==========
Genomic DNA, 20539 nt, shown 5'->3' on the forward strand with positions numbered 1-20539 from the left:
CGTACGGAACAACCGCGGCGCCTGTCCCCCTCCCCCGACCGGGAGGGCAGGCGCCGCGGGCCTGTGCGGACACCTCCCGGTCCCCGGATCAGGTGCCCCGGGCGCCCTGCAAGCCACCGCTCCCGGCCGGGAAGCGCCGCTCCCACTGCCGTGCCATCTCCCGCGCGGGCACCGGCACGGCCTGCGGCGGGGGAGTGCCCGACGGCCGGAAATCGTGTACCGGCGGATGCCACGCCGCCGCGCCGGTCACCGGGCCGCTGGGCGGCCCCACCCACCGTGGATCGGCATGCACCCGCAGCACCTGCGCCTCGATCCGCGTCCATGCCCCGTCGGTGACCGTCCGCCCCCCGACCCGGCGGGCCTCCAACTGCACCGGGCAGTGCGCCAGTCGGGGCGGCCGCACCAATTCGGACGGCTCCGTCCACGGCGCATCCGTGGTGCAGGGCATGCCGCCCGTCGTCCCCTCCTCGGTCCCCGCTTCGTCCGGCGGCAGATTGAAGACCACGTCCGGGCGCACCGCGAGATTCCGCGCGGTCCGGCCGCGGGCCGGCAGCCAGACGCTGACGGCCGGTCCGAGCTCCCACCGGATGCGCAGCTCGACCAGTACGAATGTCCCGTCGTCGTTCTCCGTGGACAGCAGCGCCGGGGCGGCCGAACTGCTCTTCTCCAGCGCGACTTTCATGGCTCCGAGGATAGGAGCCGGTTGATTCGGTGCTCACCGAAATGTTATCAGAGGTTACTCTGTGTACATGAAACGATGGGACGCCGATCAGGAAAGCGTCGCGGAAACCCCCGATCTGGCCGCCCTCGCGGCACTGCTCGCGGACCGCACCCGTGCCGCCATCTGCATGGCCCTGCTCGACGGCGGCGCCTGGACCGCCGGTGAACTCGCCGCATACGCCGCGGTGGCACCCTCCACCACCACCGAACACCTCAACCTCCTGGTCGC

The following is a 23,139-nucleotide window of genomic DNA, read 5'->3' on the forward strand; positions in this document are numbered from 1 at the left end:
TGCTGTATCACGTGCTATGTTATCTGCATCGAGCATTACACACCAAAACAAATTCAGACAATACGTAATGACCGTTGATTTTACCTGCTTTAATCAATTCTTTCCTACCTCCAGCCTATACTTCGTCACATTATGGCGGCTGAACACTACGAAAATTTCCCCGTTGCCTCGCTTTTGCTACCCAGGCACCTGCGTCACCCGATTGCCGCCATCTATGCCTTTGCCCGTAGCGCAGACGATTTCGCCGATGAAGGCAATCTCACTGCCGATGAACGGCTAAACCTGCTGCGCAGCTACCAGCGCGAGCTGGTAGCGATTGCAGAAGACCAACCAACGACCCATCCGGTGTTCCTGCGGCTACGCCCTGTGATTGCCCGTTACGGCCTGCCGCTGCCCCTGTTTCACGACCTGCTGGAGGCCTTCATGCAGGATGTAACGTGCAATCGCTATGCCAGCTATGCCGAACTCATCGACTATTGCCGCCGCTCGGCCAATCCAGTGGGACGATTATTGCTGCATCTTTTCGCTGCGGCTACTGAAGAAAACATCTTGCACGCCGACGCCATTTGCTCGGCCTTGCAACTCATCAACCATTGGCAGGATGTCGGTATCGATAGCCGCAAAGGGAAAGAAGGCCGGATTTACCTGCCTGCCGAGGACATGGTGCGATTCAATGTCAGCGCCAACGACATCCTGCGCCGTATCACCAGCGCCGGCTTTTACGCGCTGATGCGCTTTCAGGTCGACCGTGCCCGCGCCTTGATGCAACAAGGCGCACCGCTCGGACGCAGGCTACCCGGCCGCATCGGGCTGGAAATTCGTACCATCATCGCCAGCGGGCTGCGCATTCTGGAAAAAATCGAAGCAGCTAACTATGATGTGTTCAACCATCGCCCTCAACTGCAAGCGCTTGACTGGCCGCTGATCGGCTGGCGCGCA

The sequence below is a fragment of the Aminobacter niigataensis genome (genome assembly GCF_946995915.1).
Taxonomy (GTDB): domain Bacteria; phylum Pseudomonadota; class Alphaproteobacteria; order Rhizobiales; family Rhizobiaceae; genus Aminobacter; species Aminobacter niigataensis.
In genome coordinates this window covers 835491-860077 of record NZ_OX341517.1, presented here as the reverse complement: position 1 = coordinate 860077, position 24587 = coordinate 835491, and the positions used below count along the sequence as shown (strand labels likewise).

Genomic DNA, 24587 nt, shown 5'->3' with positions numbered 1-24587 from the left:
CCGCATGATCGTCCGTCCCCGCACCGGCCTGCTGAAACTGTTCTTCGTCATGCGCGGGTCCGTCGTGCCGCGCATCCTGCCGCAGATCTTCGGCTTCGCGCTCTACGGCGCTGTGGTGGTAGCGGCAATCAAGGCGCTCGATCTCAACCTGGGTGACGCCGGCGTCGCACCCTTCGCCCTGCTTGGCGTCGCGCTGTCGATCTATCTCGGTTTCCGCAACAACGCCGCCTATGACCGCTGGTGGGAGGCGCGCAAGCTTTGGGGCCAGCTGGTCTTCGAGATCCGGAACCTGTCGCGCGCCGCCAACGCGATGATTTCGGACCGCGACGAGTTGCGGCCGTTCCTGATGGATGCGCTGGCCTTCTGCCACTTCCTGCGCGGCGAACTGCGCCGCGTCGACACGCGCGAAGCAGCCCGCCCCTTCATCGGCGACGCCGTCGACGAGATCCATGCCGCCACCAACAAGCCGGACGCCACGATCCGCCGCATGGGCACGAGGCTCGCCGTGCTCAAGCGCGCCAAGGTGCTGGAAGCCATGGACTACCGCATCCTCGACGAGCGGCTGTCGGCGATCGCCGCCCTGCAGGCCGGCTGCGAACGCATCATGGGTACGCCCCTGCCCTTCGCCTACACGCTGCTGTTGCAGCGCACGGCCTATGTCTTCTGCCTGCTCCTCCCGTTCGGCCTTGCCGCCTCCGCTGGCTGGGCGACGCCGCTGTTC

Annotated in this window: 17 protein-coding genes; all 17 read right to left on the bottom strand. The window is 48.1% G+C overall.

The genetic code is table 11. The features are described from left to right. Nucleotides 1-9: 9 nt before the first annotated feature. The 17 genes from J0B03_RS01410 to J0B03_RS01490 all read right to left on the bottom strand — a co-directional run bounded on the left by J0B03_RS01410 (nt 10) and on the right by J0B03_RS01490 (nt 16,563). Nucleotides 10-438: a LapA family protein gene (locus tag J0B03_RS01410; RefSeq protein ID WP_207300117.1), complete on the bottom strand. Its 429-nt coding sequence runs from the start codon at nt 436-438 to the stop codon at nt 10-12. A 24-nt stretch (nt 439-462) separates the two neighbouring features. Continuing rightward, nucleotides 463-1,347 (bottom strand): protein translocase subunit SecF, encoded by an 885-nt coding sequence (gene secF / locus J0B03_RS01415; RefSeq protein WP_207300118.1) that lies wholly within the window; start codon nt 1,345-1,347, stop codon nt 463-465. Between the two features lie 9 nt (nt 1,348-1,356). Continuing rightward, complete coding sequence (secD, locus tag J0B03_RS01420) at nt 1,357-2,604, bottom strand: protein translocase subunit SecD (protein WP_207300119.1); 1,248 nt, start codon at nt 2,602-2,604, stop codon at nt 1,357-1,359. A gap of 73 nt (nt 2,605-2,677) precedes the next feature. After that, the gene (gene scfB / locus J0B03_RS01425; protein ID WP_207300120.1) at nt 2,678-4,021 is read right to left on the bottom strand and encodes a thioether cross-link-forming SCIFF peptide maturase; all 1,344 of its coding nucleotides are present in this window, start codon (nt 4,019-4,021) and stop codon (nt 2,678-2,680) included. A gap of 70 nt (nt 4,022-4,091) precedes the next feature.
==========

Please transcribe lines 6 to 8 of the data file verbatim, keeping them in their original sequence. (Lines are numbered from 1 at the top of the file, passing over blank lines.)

Taxonomy (GTDB): domain Bacteria; phylum Pseudomonadota; class Alphaproteobacteria; order Rhizobiales; family Rhizobiaceae; genus Aminobacter; species Aminobacter niigataensis.
In genome coordinates this window covers 835491-860077 of record NZ_OX341517.1, presented here as the reverse complement: position 1 = coordinate 860077, position 24587 = coordinate 835491, and the positions used below count along the sequence as shown (strand labels likewise).

Genomic DNA, 24587 nt, shown 5'->3' with positions numbered 1-24587 from the left: